Jan 9, 2024 - Development

2024 San Diego housing market predictions

A North Park home with a man skateboarding in front of it

Photo: Bing Guan/Bloomberg via Getty Images

The tug of war over San Diego being a buyer's or seller's market will likely continue this year, but more palatable mortgage rates and upticks in inventory could open doors for buyers.

Why it matters: Many homeowners and wannabe buyers stood still in 2023, waiting for rates to drop before they made a move, Axios' Brianna Crane writes. Local real estate experts anticipate more action in 2024.

What they're saying: There's an expectation for interest rates to continue to drop, which will renew interest from buyers and sellers that should help boost inventory, Spencer Lugash, a local real estate broker and president of the San Diego Association of Realtors, said.

  • "That's a big factor in the affordability of homes to allow more buyers into the market and re-spark some excitement around real estate in San Diego," he told Axios.

What's happening: San Diego's housing shortage and low inventory means it's a good time to sell, according to Julie Chang, a local agent with Pacific Sotheby's International Realty.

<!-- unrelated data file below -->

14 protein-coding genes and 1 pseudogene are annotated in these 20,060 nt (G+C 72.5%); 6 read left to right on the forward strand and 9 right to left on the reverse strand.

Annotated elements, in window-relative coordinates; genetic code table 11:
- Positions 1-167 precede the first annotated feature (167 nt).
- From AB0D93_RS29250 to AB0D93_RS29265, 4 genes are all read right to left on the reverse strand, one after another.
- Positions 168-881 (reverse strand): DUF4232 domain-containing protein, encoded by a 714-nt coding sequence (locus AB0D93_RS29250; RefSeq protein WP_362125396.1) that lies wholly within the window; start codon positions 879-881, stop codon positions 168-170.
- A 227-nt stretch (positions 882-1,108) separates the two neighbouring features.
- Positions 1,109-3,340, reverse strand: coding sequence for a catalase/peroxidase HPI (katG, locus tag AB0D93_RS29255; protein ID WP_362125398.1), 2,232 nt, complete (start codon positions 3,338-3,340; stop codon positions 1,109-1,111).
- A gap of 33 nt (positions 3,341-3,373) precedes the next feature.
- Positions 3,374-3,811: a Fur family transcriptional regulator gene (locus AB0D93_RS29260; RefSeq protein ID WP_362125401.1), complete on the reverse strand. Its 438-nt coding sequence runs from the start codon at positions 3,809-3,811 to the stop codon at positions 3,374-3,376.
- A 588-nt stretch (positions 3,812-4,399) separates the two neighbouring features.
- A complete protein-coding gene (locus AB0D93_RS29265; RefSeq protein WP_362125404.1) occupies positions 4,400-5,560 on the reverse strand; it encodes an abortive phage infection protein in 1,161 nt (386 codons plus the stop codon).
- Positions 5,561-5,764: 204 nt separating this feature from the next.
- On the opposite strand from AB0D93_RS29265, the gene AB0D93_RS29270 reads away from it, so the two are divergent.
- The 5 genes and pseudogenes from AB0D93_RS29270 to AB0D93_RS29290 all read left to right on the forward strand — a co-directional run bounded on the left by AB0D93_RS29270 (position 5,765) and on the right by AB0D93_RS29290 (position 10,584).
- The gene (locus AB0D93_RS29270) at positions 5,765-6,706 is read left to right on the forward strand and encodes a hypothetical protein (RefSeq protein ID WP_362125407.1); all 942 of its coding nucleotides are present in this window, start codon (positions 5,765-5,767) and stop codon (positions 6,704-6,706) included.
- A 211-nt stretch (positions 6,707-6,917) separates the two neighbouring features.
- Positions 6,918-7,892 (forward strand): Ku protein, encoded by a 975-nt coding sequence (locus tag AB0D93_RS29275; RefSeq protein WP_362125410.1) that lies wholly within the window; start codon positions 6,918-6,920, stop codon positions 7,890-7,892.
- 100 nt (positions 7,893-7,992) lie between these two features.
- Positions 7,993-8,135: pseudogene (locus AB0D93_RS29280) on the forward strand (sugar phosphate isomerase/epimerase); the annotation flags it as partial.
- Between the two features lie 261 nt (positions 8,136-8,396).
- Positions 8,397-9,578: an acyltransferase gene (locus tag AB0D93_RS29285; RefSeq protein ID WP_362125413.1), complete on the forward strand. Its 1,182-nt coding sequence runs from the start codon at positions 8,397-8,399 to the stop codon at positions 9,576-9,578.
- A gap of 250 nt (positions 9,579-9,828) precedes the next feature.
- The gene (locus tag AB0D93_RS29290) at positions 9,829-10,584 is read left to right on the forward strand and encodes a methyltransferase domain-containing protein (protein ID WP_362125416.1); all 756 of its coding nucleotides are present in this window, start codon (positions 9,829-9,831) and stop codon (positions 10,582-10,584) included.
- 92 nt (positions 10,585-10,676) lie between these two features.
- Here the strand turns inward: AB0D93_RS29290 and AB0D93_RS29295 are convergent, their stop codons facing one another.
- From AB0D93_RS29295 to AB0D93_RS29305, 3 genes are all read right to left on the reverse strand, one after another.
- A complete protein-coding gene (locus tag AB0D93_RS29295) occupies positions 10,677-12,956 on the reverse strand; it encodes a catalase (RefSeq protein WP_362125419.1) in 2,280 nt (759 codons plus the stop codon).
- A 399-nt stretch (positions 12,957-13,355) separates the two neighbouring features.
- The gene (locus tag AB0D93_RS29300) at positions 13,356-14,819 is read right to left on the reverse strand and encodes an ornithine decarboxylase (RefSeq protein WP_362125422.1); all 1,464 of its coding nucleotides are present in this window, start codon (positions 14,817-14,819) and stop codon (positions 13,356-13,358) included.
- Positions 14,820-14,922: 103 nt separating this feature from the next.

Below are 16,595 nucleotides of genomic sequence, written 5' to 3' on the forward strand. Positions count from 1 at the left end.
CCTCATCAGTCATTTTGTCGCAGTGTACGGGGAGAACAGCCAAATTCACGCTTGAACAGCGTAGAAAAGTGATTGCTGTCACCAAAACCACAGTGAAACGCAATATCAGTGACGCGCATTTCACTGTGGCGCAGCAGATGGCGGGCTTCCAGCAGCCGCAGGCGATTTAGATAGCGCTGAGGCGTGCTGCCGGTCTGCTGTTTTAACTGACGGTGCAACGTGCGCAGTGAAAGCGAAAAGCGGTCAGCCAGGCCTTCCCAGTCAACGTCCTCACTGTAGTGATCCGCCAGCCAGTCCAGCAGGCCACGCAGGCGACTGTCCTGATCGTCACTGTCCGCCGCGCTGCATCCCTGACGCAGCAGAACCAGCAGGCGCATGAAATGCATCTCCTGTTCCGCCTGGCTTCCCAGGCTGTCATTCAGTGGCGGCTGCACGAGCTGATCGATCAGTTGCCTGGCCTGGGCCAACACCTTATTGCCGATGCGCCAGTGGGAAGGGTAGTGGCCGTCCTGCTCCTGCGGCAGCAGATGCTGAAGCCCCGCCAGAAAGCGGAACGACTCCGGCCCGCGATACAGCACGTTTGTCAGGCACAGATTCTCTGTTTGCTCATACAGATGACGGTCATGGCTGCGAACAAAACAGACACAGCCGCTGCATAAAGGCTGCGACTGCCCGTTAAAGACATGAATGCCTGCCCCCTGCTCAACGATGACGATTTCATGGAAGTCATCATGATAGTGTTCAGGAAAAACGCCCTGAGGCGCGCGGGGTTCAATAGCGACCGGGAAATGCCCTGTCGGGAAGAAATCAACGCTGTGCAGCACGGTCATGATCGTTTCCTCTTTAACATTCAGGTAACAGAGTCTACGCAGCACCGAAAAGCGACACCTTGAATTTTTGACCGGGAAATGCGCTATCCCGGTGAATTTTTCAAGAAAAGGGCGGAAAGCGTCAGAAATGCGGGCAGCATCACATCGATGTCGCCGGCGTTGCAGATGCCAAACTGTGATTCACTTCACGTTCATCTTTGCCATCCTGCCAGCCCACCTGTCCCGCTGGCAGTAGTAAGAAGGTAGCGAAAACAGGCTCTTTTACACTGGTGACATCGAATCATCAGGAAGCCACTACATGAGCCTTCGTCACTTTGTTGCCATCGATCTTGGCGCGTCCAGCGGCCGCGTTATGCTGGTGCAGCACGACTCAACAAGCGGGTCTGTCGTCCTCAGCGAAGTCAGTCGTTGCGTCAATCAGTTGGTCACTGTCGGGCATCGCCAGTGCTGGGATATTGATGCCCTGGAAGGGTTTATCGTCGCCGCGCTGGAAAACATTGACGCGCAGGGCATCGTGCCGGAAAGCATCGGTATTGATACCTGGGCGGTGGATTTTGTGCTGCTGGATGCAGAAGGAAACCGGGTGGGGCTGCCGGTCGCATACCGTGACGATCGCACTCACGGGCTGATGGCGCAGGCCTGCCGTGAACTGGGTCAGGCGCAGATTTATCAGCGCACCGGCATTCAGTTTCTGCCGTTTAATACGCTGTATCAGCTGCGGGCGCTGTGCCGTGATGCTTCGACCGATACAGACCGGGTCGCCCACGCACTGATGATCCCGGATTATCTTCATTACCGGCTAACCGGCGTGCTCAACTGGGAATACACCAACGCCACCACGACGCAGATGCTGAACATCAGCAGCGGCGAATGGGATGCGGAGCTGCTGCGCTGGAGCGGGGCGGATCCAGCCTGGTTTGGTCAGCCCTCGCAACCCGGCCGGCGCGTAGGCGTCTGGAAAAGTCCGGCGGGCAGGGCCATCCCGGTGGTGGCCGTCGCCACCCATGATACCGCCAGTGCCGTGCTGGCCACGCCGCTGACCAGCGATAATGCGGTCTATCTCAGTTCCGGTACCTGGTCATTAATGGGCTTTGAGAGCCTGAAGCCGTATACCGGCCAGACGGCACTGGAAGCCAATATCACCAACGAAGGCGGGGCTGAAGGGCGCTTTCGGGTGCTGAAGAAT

• Houses are still moving well because there is demand, but pricing a home correctly is critical.
  • Sellers should understand that owning a condo downtown doesn't have the same demand as a single family in North Park.

Zoom in: Inventory has increased over the past year and houses aren't getting dozens of offers anymore, so it feels like less of a frenzy than prior years.

  • Yes, but: Many buyers are priced out of the market and those looking in a specific zip code, at a set price point with unique characteristics are finding few options.
  • Plus: Availability and cost of homeowners insurance is worsening for Californians.

Reality check: "There is no point to predicting what is going to happen because none of us control market forces," Chang said.

  • Housing doesn't exist in a vacuum and there are outside factors like the bond market, stock market, jobs, inflation, war and other macro events that impact the industry.

The big picture: If the economy is steady, rates could land around 6%. If the economy stumbles, mortgage rates could fall more significantly, predicts Greg McBride, Bankrate's chief financial analyst.

  • No one can say with certainty just how much mortgage rates will change because they are impacted by inflation and the Federal Reserve.

Between the lines: Lower mortgage rates won't clear all buyer hurdles, and actually could push home prices higher if demand surges and inventory remains low.

The bottom line: Make the best decision with data available now and buy with the ability to hold for seven to 10 years to weather a downturn, Chang suggests.


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